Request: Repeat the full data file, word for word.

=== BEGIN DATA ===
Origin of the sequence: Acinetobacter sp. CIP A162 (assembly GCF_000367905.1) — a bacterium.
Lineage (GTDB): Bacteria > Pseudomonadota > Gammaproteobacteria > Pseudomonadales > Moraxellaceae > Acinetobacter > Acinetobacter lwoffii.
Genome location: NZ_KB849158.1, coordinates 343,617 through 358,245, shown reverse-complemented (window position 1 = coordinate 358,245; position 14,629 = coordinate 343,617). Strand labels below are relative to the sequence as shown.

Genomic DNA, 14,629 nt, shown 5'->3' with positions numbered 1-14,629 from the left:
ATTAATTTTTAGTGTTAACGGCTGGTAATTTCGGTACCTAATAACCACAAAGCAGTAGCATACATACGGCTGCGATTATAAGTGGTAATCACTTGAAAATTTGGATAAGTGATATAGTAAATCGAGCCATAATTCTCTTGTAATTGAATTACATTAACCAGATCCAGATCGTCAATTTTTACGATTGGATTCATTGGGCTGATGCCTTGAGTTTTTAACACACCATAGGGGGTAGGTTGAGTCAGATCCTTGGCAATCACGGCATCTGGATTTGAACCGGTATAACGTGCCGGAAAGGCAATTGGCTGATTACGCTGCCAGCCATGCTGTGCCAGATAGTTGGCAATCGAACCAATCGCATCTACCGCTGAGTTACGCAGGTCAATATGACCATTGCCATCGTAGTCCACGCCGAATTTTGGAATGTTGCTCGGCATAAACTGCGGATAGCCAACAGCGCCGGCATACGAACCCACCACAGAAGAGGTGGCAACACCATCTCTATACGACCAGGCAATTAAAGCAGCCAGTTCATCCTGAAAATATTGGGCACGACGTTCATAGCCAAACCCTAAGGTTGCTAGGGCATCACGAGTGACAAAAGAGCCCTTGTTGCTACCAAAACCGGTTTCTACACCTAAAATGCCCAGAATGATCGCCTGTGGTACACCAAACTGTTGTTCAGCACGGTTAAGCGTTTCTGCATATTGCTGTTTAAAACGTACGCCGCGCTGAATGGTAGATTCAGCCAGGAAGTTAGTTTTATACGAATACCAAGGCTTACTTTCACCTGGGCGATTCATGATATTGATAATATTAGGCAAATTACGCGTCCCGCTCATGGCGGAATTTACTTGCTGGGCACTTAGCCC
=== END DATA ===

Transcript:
Origin of the sequence: Acinetobacter sp. CIP A162 (assembly GCF_000367905.1) — a bacterium.
Lineage (GTDB): Bacteria > Pseudomonadota > Gammaproteobacteria > Pseudomonadales > Moraxellaceae > Acinetobacter > Acinetobacter lwoffii.
Genome location: NZ_KB849158.1, coordinates 343,617 through 358,245, shown reverse-complemented (window position 1 = coordinate 358,245; position 14,629 = coordinate 343,617). Strand labels below are relative to the sequence as shown.

Genomic DNA, 14,629 nt, shown 5'->3' with positions numbered 1-14,629 from the left:
ATTAATTTTTAGTGTTAACGGCTGGTAATTTCGGTACCTAATAACCACAAAGCAGTAGCATACATACGGCTGCGATTATAAGTGGTAATCACTTGAAAATTTGGATAAGTGATATAGTAAATCGAGCCATAATTCTCTTGTAATTGAATTACATTAACCAGATCCAGATCGTCAATTTTTACGATTGGATTCATTGGGCTGATGCCTTGAGTTTTTAACACACCATAGGGGGTAGGTTGAGTCAGATCCTTGGCAATCACGGCATCTGGATTTGAACCGGTATAACGTGCCGGAAAGGCAATTGGCTGATTACGCTGCCAGCCATGCTGTGCCAGATAGTTGGCAATCGAACCAATCGCATCTACCGCTGAGTTACGCAGGTCAATATGACCATTGCCATCGTAGTCCACGCCGAATTTTGGAATGTTGCTCGGCATAAACTGCGGATAGCCAACAGCGCCGGCATACGAACCCACCACAGAAGAGGTGGCAACACCATCTCTATACGACCAGGCAATTAAAGCAGCCAGTTCATCCTGAAAATATTGGGCACGACGTTCATAGCCAAACCCTAAGGTTGCTAGGGCATCACGAGTGACAAAAGAGCCCTTGTTGCTACCAAAACCGGTTTCTACACCTAAAATGCCCAGAATGATCGCCTGTGGTACACCAAACTGTTGTTCAGCACGGTTAAGCGTTTCTGCATATTGCTGTTTAAAACGTACGCCGCGCTGAATGGTAGATTCAGCCAGGAAGTTAGTTTTATACGAATACCAAGGCTTACTTTCACCTGGGCGATTCATGATATTGATAATATTAGGCAAATTACGCGTCCCGCTCATGGCGGAATTTACTTGCTGGGCACTTAGCCC